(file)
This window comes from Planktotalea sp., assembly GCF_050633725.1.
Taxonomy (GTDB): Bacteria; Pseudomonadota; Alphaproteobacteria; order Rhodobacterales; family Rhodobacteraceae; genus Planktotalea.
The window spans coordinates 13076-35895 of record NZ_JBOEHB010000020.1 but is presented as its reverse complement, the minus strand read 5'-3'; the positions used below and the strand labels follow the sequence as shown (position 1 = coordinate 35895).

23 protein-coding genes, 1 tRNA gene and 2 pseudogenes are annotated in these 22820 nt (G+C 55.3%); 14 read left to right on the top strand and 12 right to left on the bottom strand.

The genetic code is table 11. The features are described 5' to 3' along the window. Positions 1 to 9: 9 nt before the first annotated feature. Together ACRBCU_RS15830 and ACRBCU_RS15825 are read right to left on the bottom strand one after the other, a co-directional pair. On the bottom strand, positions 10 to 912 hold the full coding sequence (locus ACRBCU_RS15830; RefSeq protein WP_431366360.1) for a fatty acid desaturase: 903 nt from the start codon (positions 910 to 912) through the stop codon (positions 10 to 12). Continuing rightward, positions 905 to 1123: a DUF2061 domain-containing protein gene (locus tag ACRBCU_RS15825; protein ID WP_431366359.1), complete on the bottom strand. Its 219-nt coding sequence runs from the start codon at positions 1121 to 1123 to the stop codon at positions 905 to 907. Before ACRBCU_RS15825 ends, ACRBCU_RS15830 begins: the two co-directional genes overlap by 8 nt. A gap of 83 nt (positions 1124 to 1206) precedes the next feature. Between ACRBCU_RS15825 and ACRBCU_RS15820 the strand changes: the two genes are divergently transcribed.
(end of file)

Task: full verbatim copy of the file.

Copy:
This window comes from Planktotalea sp., assembly GCF_050633725.1.
Taxonomy (GTDB): Bacteria; Pseudomonadota; Alphaproteobacteria; order Rhodobacterales; family Rhodobacteraceae; genus Planktotalea.
The window spans coordinates 13076-35895 of record NZ_JBOEHB010000020.1 but is presented as its reverse complement, the minus strand read 5'-3'; the positions used below and the strand labels follow the sequence as shown (position 1 = coordinate 35895).

23 protein-coding genes, 1 tRNA gene and 2 pseudogenes are annotated in these 22820 nt (G+C 55.3%); 14 read left to right on the top strand and 12 right to left on the bottom strand.

The genetic code is table 11. The features are described 5' to 3' along the window. Positions 1 to 9: 9 nt before the first annotated feature. Together ACRBCU_RS15830 and ACRBCU_RS15825 are read right to left on the bottom strand one after the other, a co-directional pair. On the bottom strand, positions 10 to 912 hold the full coding sequence (locus ACRBCU_RS15830; RefSeq protein WP_431366360.1) for a fatty acid desaturase: 903 nt from the start codon (positions 910 to 912) through the stop codon (positions 10 to 12). Continuing rightward, positions 905 to 1123: a DUF2061 domain-containing protein gene (locus tag ACRBCU_RS15825; protein ID WP_431366359.1), complete on the bottom strand. Its 219-nt coding sequence runs from the start codon at positions 1121 to 1123 to the stop codon at positions 905 to 907. Before ACRBCU_RS15825 ends, ACRBCU_RS15830 begins: the two co-directional genes overlap by 8 nt. A gap of 83 nt (positions 1124 to 1206) precedes the next feature. Between ACRBCU_RS15825 and ACRBCU_RS15820 the strand changes: the two genes are divergently transcribed.